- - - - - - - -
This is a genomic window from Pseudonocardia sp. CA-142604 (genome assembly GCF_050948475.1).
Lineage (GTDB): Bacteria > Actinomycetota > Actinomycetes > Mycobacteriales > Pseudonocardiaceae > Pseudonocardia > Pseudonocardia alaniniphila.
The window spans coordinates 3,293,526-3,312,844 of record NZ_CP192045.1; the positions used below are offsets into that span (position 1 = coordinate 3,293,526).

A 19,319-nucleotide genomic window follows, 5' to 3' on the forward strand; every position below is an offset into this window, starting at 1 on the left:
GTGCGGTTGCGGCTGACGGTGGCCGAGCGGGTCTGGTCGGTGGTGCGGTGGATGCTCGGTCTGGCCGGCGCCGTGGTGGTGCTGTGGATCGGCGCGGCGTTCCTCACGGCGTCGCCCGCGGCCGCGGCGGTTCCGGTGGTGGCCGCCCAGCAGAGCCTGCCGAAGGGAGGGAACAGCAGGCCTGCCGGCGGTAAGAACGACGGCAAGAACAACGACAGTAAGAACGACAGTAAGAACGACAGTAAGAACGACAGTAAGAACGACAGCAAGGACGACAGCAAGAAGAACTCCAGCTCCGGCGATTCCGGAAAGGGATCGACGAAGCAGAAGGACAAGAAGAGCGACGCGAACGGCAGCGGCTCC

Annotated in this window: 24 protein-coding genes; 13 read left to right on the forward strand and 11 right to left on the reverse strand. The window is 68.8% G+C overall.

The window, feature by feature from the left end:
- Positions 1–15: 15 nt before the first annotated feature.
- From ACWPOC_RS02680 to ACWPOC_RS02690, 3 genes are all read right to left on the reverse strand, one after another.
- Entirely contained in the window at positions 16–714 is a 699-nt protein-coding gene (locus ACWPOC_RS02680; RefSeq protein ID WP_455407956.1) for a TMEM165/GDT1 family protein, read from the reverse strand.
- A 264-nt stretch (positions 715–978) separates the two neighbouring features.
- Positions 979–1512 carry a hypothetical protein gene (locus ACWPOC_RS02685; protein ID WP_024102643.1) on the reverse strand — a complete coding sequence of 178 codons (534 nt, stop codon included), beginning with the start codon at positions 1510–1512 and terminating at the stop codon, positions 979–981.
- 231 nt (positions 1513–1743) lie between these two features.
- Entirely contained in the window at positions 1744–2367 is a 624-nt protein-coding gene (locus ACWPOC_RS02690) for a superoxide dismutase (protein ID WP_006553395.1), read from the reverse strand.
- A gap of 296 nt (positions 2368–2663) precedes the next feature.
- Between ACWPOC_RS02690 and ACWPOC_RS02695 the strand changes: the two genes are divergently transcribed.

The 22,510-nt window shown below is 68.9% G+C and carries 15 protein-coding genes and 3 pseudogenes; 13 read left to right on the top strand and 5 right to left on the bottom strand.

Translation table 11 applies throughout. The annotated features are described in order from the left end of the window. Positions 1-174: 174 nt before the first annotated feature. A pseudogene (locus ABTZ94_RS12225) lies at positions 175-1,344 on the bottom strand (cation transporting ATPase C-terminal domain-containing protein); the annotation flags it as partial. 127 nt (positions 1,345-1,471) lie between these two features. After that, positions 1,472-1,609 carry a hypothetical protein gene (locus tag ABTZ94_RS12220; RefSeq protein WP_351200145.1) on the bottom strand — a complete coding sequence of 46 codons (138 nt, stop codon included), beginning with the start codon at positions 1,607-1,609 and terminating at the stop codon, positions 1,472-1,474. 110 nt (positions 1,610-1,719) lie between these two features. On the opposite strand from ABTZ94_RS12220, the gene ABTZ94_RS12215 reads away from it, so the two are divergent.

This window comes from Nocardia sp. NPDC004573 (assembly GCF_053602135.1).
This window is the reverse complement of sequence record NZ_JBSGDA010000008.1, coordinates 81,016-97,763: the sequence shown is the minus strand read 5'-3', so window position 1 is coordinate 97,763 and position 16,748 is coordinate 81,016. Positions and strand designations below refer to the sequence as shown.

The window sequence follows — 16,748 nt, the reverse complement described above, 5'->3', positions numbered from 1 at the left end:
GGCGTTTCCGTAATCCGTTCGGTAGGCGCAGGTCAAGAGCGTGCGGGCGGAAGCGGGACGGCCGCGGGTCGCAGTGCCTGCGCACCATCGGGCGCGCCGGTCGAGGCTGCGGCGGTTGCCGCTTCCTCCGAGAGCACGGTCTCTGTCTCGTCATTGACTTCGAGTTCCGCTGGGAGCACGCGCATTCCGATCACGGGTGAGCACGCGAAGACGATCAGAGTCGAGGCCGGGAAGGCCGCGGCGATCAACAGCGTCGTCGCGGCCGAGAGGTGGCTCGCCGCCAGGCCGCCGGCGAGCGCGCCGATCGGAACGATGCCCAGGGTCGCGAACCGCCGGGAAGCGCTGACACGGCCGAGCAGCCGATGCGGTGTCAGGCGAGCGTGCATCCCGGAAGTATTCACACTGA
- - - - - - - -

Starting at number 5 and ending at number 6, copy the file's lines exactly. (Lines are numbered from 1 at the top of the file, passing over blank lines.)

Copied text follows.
GTGCGGTTGCGGCTGACGGTGGCCGAGCGGGTCTGGTCGGTGGTGCGGTGGATGCTCGGTCTGGCCGGCGCCGTGGTGGTGCTGTGGATCGGCGCGGCGTTCCTCACGGCGTCGCCCGCGGCCGCGGCGGTTCCGGTGGTGGCCGCCCAGCAGAGCCTGCCGAAGGGAGGGAACAGCAGGCCTGCCGGCGGTAAGAACGACGGCAAGAACAACGACAGTAAGAACGACAGTAAGAACGACAGTAAGAACGACAGTAAGAACGACAGCAAGGACGACAGCAAGAAGAACTCCAGCTCCGGCGATTCCGGAAAGGGATCGACGAAGCAGAAGGACAAGAAGAGCGACGCGAACGGCAGCGGCTCC

Annotated in this window: 24 protein-coding genes; 13 read left to right on the forward strand and 11 right to left on the reverse strand. The window is 68.8% G+C overall.